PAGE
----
Department of Energy

Department of Energy needs to better link federally funded research to commercialization.

Reform national laboratory systems to better support clean energy innovation. In the United States the Department of Energy National Laboratory system needs to better link federally funded research to the market to accelerate commercialization.

The Department of Energy should create a high-level task force to develop Department-actionable reforms to improve the effectiveness, accountability and technology transfer efforts of the National Laboratories.

The Labs system is integral to the United States federal research enterprise, representing nearly $20 billion in annual public research dollars. However, as the pace of innovation has accelerated and the complexity of national challenges has increased, the national laboratory system has not kept stride. Significant reforms are required to better catalyze innovation in the 21st century economy.

The Department of Energy should merge the existing Under Secretaries of Science and Energy into a new Office of Science and Technology to consolidate management of the National Labs and better coordinate basic and applied research efforts.

The current management of the National Laboratory system is diffuse and disorganized, reducing the overall effectiveness of the system. Consolidating a majority of the labs under one office will improve oversight and strategic development.

The Department of Energy should create a “BatteryShot” Initiative modeled after the successful SunShot program to align battery innovation programs.

The Secretary of Energy should create a BatteryShot Initiative that coordinates government battery RD&D efforts and establishes clear metrics for success, such as ARPA-E’s goal of producing a battery with a total system cost of less than $250/kWh and a range of at least 300 miles per charge. The new Initiative should be even more ambitious and set more aggressive goals to make EVs more competitive than gasoline cars.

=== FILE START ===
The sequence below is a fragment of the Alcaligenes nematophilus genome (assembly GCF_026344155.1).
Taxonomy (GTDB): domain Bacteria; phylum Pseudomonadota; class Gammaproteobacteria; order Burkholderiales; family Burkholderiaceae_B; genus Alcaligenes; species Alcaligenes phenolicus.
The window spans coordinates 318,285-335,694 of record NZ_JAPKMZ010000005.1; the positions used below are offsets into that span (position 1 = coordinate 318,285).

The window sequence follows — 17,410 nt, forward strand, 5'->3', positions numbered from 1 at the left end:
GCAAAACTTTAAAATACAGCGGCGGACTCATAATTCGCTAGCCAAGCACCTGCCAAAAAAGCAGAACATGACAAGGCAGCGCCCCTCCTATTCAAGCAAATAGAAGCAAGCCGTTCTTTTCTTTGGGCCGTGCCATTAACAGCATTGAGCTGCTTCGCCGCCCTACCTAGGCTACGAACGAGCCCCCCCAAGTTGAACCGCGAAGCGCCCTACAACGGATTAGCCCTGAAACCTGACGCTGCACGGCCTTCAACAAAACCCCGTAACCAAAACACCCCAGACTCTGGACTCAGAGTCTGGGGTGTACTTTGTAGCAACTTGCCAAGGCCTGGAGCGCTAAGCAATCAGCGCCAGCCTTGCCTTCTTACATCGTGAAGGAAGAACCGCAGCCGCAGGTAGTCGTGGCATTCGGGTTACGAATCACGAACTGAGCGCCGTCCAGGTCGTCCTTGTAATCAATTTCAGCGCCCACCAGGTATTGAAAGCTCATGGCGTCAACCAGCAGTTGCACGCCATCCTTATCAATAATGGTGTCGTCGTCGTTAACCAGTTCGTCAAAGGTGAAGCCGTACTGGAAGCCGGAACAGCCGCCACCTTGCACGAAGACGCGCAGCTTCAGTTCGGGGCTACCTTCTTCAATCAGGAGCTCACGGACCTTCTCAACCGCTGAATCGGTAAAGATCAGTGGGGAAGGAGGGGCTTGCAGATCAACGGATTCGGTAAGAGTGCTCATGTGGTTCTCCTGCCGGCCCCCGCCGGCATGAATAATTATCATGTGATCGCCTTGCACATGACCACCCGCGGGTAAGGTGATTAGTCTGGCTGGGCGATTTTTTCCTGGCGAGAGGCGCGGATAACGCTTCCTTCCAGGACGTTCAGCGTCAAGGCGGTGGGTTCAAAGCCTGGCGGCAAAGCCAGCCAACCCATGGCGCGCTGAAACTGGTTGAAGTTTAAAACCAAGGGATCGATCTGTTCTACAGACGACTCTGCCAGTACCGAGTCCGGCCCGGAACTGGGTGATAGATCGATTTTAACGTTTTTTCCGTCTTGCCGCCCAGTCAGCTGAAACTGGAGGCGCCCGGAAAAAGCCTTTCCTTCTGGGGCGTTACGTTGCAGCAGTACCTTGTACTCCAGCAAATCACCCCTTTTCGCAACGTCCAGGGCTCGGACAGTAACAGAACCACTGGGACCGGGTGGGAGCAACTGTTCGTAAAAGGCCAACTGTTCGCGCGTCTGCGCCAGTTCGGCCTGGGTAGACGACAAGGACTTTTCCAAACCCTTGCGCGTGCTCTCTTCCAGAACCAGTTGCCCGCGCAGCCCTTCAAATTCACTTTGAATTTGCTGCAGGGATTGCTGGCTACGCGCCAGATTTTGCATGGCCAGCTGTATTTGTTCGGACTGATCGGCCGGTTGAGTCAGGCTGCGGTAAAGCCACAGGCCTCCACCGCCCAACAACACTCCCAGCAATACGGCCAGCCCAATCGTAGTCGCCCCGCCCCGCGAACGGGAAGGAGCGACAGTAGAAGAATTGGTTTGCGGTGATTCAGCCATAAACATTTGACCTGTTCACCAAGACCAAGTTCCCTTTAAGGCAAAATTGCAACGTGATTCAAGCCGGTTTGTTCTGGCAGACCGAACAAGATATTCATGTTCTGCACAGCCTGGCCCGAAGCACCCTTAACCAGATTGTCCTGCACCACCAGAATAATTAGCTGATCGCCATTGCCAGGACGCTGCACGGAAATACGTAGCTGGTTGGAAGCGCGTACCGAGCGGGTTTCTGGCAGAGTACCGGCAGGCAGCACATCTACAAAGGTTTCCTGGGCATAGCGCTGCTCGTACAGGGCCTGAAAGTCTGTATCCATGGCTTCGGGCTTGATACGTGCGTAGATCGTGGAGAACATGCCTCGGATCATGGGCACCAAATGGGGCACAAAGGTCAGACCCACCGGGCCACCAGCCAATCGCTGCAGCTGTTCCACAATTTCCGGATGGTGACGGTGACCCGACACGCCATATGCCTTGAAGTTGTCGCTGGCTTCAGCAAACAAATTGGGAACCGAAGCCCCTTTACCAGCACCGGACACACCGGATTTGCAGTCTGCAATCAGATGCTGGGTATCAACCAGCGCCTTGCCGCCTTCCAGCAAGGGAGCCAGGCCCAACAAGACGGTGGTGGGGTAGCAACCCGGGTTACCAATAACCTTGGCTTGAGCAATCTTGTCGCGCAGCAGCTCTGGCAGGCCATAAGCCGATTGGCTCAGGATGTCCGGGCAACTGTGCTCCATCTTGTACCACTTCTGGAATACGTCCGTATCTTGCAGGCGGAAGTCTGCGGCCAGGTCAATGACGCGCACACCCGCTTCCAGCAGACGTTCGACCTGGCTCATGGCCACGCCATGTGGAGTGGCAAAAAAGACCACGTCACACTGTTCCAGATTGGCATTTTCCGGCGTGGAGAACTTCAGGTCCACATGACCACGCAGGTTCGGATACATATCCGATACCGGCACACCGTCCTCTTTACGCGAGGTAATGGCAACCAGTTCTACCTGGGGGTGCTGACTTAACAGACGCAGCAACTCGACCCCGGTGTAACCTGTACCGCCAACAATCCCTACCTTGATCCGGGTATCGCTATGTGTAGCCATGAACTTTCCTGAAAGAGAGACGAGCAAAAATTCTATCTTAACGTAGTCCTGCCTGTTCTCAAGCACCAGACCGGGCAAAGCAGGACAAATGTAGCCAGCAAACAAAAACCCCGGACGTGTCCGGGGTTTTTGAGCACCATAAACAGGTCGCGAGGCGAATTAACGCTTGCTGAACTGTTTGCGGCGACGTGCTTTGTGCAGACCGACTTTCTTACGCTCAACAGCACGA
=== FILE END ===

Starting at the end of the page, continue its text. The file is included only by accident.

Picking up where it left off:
National climate policy strategy should include aggressive reductions of soot, methane, and other non-CO2 climate “forcings” (i.e. nitrogen oxides and fluorinated gases).

If our current climate trajectory has us hurtling towards a world of substantial warming, aggressive reductions of soot, methane, and other non-CO2 climate “forcings” (i.e. nitrogen oxides and fluorinated gases) should be a central component of any climate policy strategy. These are the “fast acting” efforts that can yield critical near-term reductions in warming while delivering substantial co-benefits that justify the relatively modest costs of mitigation. There’s no reason not to act on this front, and fast.

Federal research grants should routinely require “token cost sharing” from the sector identified as the ultimate customer for the research.

One way to expand academic linkages with industry is to require more industry or other organization funding of research. Doing this would broaden the range of inputs during the framing of research projects. Contributions should be small and could be cash or in-kind; the purpose is merely to force up-front communication outside the academic sector. Research projects designed to ultimately yield consumer product or service innovations should have a $5K-$30K cost-sharing requirement with industry; those designed to produce education innovations should have a $1K-$30K cost-sharing requirement from the public or from educational institutions not receiving funds under the grant. Evidence of the origin of the donations would be required.

The Secretary of Energy should create a pilot program to fund and support collaborative, public-private clean energy research consortia that can act as regional anchors for competitive industry clusters.

The Secretary of Energy should establish a program that supports public-private clean energy research consortia and should make grants of $10-30 million annually for up to three years to three or more consortia. Eligible consortia should consist of two or more research universities or governmental research facilities and at least three other private sector firms engaged in research, development, or commercialization activities. Consortia must enter into an agreement to perform collaborative translational research activities focused around a key technical theme (e.g., more efficient, affordable solar cells).
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